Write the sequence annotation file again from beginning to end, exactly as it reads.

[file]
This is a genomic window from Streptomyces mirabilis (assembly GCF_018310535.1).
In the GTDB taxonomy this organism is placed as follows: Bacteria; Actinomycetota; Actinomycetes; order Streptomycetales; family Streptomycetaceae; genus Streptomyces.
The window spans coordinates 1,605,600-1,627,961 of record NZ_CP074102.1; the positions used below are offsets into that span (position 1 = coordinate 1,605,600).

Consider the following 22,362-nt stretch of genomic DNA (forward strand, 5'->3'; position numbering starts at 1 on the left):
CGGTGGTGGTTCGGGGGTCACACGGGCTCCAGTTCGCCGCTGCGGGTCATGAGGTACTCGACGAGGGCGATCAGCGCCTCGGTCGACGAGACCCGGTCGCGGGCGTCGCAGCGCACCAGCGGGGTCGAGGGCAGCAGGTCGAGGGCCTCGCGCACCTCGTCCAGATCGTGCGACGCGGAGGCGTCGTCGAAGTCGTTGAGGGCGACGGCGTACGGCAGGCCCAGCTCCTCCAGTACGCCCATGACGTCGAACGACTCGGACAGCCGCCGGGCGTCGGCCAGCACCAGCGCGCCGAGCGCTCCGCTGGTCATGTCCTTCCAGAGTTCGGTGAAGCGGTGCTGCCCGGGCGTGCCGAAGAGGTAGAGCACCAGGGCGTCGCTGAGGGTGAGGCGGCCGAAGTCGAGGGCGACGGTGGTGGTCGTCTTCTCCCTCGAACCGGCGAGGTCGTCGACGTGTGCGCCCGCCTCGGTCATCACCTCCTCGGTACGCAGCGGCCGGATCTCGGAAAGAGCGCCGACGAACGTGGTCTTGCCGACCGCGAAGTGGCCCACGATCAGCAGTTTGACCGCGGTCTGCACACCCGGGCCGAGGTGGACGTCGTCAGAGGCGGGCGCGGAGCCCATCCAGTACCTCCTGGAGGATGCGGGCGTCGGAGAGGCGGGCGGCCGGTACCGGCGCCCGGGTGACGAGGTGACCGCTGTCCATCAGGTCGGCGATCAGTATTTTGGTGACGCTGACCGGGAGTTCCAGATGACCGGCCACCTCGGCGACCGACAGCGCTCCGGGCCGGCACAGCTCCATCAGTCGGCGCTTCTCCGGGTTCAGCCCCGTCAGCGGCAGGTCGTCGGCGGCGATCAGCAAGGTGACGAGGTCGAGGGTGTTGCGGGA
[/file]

This is a genomic window from Streptomyces mirabilis (assembly GCF_018310535.1).
In the GTDB taxonomy this organism is placed as follows: Bacteria; Actinomycetota; Actinomycetes; order Streptomycetales; family Streptomycetaceae; genus Streptomyces.
The window spans coordinates 1,605,600-1,627,961 of record NZ_CP074102.1; the positions used below are offsets into that span (position 1 = coordinate 1,605,600).

Consider the following 22,362-nt stretch of genomic DNA (forward strand, 5'->3'; position numbering starts at 1 on the left):
CGGTGGTGGTTCGGGGGTCACACGGGCTCCAGTTCGCCGCTGCGGGTCATGAGGTACTCGACGAGGGCGATCAGCGCCTCGGTCGACGAGACCCGGTCGCGGGCGTCGCAGCGCACCAGCGGGGTCGAGGGCAGCAGGTCGAGGGCCTCGCGCACCTCGTCCAGATCGTGCGACGCGGAGGCGTCGTCGAAGTCGTTGAGGGCGACGGCGTACGGCAGGCCCAGCTCCTCCAGTACGCCCATGACGTCGAACGACTCGGACAGCCGCCGGGCGTCGGCCAGCACCAGCGCGCCGAGCGCTCCGCTGGTCATGTCCTTCCAGAGTTCGGTGAAGCGGTGCTGCCCGGGCGTGCCGAAGAGGTAGAGCACCAGGGCGTCGCTGAGGGTGAGGCGGCCGAAGTCGAGGGCGACGGTGGTGGTCGTCTTCTCCCTCGAACCGGCGAGGTCGTCGACGTGTGCGCCCGCCTCGGTCATCACCTCCTCGGTACGCAGCGGCCGGATCTCGGAAAGAGCGCCGACGAACGTGGTCTTGCCGACCGCGAAGTGGCCCACGATCAGCAGTTTGACCGCGGTCTGCACACCCGGGCCGAGGTGGACGTCGTCAGAGGCGGGCGCGGAGCCCATCCAGTACCTCCTGGAGGATGCGGGCGTCGGAGAGGCGGGCGGCCGGTACCGGCGCCCGGGTGACGAGGTGACCGCTGTCCATCAGGTCGGCGATCAGTATTTTGGTGACGCTGACCGGGAGTTCCAGATGACCGGCCACCTCGGCGACCGACAGCGCTCCGGGCCGGCACAGCTCCATCAGTCGGCGCTTCTCCGGGTTCAGCCCCGTCAGCGGCAGGTCGTCGGCGGCGATCAGCAAGGTGACGAGGTCGAGGGTGTTGCGGGA